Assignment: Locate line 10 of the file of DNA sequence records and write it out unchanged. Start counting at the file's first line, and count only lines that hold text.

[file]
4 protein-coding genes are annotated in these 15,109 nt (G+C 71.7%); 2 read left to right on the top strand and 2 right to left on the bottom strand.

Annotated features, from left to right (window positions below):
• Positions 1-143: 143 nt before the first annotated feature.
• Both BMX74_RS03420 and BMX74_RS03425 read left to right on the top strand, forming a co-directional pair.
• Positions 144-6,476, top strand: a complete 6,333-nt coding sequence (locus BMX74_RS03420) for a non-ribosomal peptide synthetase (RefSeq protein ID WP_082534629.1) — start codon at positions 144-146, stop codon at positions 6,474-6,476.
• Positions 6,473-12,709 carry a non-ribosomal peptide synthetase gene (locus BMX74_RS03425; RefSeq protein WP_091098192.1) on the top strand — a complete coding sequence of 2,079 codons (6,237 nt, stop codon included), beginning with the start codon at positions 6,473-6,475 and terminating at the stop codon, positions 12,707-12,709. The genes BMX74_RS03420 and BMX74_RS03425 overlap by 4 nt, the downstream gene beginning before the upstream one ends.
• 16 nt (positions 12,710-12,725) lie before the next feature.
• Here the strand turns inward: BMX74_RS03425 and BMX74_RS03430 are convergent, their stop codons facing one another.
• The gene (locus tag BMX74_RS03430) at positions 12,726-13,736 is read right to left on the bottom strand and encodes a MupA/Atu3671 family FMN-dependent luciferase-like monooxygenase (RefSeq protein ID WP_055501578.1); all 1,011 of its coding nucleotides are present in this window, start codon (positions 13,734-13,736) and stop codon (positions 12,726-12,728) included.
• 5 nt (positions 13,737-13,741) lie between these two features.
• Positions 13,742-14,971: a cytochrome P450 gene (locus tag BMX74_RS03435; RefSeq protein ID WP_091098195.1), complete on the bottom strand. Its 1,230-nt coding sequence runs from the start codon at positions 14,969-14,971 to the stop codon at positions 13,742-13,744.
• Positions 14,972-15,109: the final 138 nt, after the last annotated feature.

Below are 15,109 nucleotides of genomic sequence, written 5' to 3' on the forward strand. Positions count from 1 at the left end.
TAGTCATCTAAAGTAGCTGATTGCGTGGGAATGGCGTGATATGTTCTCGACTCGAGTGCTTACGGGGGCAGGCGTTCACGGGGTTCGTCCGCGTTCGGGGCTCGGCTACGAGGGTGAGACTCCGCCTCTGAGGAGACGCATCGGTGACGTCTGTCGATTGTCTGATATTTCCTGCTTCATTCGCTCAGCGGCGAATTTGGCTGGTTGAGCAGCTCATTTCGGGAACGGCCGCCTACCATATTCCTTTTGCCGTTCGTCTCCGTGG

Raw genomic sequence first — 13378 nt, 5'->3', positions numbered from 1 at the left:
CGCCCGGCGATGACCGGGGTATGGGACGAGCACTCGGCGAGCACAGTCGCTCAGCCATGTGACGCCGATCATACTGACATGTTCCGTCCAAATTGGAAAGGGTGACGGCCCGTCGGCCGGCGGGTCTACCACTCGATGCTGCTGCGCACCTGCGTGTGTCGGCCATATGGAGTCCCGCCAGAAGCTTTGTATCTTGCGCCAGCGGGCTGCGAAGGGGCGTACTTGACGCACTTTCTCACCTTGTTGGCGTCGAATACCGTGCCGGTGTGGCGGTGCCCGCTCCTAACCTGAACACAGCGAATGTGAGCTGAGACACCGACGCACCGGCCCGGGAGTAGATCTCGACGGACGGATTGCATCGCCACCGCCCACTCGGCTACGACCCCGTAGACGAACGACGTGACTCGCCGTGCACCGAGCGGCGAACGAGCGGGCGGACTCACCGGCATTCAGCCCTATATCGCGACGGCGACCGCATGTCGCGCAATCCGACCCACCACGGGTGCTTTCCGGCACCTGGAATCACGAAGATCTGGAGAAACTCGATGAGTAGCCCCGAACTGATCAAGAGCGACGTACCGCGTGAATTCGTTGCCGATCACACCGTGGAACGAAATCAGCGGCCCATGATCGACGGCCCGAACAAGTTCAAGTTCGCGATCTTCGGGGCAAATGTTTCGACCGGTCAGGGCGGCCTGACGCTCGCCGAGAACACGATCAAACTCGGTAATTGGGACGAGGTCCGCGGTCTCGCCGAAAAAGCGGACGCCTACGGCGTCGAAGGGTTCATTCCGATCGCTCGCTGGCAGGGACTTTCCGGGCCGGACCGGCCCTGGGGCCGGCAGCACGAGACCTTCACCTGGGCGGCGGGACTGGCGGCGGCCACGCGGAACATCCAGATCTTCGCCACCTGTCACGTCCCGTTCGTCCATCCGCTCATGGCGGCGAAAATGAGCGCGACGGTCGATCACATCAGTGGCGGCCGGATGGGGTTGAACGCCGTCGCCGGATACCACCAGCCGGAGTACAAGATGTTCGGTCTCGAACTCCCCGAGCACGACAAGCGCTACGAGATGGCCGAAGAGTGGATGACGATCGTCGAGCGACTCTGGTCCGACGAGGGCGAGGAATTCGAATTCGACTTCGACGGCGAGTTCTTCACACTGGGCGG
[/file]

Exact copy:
• 5 nt (positions 13,737-13,741) lie between these two features.